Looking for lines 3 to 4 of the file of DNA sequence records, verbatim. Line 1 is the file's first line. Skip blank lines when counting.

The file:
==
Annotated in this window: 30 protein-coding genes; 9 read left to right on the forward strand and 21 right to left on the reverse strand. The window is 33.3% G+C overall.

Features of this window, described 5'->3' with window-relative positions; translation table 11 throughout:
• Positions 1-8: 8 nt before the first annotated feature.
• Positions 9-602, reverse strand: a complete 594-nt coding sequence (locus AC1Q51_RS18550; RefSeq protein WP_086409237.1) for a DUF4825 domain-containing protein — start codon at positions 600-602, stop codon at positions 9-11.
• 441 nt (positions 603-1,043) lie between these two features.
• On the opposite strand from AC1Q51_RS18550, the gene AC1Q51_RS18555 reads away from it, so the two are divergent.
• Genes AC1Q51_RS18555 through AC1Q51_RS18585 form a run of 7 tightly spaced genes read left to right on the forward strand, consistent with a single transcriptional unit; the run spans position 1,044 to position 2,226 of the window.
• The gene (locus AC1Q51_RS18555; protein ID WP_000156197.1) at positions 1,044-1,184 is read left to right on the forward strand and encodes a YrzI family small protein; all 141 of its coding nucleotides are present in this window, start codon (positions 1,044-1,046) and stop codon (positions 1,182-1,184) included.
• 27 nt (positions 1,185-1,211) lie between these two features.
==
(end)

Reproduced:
• Positions 1-8: 8 nt before the first annotated feature.
• Positions 9-602, reverse strand: a complete 594-nt coding sequence (locus AC1Q51_RS18550; RefSeq protein WP_086409237.1) for a DUF4825 domain-containing protein — start codon at positions 600-602, stop codon at positions 9-11.